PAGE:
Milennin

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Things I enjoy in RPG Maker games:
-Character focused dialogues. I like to learn about the characters, rather than the world or story.
-Well thought out skill sets for combat encounters. I don't mind default graphics, music or even maps, but default combat settings are a complete turn-off for me.
-A decent degree of exploration. I like to examine objects in the world and find hidden areas for stuff. Dead ends should have treasures in them.
 

Heirukichi

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Frankly, even in linear progression game, you encounter different enemies each time you progress to the next stage. And they tend to be stronger than the previous encounter. I don't get why some of you treat them differently in open world games. New level means new skill, new "toy" to play around, and how to use those toys against the new encounter which probably they also have a new skill as well. It creates a sense of discovery.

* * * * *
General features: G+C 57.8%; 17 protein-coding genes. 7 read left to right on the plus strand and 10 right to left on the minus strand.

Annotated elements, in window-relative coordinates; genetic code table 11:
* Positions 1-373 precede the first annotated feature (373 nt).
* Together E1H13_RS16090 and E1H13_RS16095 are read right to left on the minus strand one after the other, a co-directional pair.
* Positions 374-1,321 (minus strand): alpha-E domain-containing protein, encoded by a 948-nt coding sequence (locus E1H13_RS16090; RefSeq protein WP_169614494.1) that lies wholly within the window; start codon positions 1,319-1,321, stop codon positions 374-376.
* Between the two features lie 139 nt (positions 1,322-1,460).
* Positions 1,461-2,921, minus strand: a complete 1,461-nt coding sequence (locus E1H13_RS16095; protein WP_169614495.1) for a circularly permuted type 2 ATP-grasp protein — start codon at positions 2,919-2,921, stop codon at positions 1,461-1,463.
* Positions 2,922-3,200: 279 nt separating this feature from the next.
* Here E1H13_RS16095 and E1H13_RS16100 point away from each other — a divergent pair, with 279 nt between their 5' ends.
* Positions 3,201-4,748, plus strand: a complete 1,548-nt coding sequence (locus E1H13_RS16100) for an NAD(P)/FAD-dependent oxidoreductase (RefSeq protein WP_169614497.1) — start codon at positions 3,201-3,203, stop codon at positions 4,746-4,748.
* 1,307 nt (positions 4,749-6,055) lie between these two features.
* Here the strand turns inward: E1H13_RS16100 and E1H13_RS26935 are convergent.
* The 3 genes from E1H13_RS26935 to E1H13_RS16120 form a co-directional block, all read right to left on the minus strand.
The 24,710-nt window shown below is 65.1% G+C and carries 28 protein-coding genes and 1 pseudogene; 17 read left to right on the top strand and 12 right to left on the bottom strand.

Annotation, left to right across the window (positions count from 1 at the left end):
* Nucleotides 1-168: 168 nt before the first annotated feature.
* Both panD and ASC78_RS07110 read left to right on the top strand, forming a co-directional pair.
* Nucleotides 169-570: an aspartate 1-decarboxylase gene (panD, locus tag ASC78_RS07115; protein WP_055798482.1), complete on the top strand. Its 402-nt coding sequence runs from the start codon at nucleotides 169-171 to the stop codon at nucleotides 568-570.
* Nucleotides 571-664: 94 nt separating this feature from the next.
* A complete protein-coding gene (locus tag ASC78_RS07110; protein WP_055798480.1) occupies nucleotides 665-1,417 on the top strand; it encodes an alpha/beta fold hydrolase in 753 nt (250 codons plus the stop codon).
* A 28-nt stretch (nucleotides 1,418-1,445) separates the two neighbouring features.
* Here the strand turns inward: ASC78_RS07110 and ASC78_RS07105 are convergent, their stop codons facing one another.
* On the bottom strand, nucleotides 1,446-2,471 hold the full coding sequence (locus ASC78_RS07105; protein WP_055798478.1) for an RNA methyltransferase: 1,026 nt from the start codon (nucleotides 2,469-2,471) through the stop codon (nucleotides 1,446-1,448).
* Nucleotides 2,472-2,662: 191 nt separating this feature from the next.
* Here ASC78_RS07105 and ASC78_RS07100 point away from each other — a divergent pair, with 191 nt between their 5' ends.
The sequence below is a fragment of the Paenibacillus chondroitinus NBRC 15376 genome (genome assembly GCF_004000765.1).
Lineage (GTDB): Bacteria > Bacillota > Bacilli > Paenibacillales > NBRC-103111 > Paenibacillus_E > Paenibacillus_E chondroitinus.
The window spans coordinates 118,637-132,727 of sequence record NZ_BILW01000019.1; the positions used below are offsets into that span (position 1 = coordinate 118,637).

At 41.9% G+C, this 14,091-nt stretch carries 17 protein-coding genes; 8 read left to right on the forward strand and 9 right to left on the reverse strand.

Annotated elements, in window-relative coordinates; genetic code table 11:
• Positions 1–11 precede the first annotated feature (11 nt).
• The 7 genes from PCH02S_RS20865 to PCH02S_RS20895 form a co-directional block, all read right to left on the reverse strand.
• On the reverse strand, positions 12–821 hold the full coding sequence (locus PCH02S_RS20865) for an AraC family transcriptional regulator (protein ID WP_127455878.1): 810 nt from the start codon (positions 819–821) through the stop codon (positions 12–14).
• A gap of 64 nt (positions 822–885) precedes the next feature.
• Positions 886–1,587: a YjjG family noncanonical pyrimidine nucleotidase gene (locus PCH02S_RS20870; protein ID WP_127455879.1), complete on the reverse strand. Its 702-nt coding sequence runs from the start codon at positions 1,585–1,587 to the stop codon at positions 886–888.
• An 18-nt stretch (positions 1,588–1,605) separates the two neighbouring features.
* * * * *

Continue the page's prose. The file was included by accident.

Please, allow me to disagree. At least from what I can read (@bgillisp please correct me if I am wrong) the point is not having new enemies or making the same enemies stronger, the point is increasing enemies' strength through the game. It is not a matter of thinking differently between open world games and stage-based games. It is true that as you develop new skills you have one more tool to tinker with and you can use that tool to create a sense of discovery, but it is also true that you should always stick to the world you created. You are the one who created it after all, and you have the freedom to create it in a different way if you want it to be different; breaking the rules you set on your own just looks like bad design to me, you could have created it differently from the very beginning if those rules you set were not going to fit your aesthetics.

The core aesthetics of open world RPGs are exploration and discovery, and an important part of open world games is their lore. This means your world is something that existed "long before your character got there and that it exists outside what your characters are doing".
If you let enemies grow more and more powerful as the player advances through the game, there are two questions you cannot leave unanswered. I am going to hide the answer to each question in spoilers to allow people who are not interested in this explanation to skip them.

You can answer this question in two different ways:
  1. They were extremely weak and kept increasing their strength constantly